Rates. The following tax rates apply for employment, self- employment and business income.
For year ending on 31st December 2017

Taxable Income
Tax Rate
First 134,164
Next 126,403
Next 126,403
Next 126,403
Above 513,373

For year ending on 31st December 2018

Taxable Income
Tax Rate
First 147,580
Next 139,043
Next 139,043
Next 139,043
Above 564,709

Tax is withheld from payments to nonresidents at the following rates.

Income category
Rate (%)
Management and professional fees, training fees, royalties and performance fees
Use of immovable property
Use of other property
Pensions and retirement annuities
Telecommunication service fees
Disposal of interest in a person derived from immovable property
Natural resource income
Winnings payable by bookmakers to punters

These rates normally constitute the final liability for Kenyan income tax.

Relief for losses. Tax-adjusted profits and losses from the following specified sources must be categorized separately:

· Agricultural activities

· Rental or other use of immovable property

· Services rendered (including employment)

· A wife’s employment and professional income (including self-employment, rent, dividend and interest income)

· Surplus funds withdrawn or refunded to an employer from a registered pension or provident fund

· Other business activities

Profits are aggregated. Losses may be carried forward to offset future profits from the same specified source without monetary limits. They may be used in the income year in which they arise and in the following nine years. Losses may not be carried back.

Corporate Income Tax

Corporate income tax. Kenya income tax is payable by companies and by unincorporated organizations and associations (excluding partnerships). Taxable trading income consists of income arising or deemed to arise in Kenya.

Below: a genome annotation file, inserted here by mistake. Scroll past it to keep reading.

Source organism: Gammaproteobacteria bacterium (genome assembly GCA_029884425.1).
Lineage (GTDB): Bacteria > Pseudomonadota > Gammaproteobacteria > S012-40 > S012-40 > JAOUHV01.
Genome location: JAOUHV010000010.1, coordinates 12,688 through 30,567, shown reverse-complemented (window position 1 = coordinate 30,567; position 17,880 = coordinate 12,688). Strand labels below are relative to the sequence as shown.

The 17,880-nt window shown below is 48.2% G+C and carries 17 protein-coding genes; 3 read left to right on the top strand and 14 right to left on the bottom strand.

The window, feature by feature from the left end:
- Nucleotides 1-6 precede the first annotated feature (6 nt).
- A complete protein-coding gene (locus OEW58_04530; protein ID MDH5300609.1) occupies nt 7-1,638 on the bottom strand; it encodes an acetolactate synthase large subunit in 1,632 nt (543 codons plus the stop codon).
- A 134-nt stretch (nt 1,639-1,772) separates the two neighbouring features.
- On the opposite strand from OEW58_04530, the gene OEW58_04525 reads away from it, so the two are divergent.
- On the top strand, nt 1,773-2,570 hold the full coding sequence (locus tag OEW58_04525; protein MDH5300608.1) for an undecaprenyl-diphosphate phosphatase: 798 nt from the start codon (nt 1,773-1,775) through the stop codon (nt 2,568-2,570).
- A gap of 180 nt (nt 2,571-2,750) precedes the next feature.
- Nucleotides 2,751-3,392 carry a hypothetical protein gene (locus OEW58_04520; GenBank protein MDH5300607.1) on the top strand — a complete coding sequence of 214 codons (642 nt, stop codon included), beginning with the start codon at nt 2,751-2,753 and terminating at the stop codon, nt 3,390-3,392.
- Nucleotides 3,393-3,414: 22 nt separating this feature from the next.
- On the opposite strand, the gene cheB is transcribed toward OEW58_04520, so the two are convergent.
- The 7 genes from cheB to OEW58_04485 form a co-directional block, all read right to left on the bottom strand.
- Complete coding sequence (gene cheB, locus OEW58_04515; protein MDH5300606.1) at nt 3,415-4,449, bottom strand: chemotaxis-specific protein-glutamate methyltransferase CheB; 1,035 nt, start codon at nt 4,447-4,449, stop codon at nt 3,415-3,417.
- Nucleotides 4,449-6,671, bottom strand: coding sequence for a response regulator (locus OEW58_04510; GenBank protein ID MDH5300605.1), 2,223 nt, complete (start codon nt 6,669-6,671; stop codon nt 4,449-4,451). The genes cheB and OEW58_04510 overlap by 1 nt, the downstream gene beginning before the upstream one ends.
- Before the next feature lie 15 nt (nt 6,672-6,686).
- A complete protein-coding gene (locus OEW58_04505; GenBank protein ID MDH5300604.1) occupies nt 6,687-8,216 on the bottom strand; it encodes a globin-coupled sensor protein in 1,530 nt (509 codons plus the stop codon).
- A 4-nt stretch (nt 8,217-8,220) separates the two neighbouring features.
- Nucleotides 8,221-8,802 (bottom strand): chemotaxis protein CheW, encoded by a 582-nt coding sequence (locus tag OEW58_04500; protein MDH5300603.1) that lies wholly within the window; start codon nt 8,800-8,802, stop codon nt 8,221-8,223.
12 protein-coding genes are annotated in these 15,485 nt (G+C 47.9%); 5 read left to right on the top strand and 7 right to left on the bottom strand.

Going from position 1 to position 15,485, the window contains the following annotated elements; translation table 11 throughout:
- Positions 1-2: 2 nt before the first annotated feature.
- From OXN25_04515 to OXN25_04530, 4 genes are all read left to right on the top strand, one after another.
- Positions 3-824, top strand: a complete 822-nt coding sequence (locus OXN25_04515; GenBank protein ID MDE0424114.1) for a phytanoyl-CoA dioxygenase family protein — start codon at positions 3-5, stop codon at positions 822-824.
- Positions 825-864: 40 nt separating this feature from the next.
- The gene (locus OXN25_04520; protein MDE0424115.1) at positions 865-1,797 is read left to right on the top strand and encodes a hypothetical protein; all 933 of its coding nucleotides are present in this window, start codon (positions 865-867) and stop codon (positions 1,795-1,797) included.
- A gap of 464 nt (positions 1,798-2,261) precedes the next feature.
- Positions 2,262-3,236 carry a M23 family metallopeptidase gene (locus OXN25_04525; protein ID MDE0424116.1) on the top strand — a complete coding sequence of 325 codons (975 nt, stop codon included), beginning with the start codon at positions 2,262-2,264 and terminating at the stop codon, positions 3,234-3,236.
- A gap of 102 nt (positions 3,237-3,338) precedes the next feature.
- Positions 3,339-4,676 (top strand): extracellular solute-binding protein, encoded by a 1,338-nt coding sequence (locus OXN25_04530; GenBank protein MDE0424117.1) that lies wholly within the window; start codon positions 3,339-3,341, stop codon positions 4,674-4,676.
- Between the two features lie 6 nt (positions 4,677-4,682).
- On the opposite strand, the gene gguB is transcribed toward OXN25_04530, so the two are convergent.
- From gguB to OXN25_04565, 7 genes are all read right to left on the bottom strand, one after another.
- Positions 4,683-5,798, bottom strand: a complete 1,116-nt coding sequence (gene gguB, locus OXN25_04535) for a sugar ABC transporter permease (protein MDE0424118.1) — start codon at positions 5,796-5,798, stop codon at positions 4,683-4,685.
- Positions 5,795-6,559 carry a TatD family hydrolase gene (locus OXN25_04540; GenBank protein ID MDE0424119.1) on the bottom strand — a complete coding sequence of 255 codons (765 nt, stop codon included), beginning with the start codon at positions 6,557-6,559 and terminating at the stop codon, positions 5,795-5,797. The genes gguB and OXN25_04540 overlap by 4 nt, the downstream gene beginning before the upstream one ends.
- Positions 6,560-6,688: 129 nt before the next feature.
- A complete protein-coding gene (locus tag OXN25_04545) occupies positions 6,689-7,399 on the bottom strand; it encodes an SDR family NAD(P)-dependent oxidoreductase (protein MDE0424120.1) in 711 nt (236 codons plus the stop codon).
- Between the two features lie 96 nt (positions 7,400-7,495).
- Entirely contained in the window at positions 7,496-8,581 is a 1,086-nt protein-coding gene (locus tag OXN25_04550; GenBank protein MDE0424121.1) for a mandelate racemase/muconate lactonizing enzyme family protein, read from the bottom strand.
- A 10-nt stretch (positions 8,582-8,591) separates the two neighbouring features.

Rates of corporate tax. The corporate tax rate is 30% for resident companies and 37.5% for nonresident companies. The corporate tax rate for companies newly listed on a securities exchange approved under the Capital Markets Act is reduced to 20% for a five-year period beginning with the tax year following the year of the listing if the company’s listed capital is at least 40% of its paid-up share capital. A company introducing its shares through listing on any securities exchange enjoys a reduced tax rate of 25% for five years beginning immediately with the tax year following the date of such listing. For a company that constructs at least 400 residential units in the tax year, the tax rate is 15% for that tax year, subject to the approval of the cabinet secretary responsible for housing.

Turnover tax. Turnover tax is imposed on taxpayers with annual gross turnover not exceeding KES5 million. The tax rate is 3% of annual gross turnover. The tax is a final tax. Turnover tax does not apply to rental income, management or professional or training fees, income of incorporated companies or income that is subject to a final withholding tax.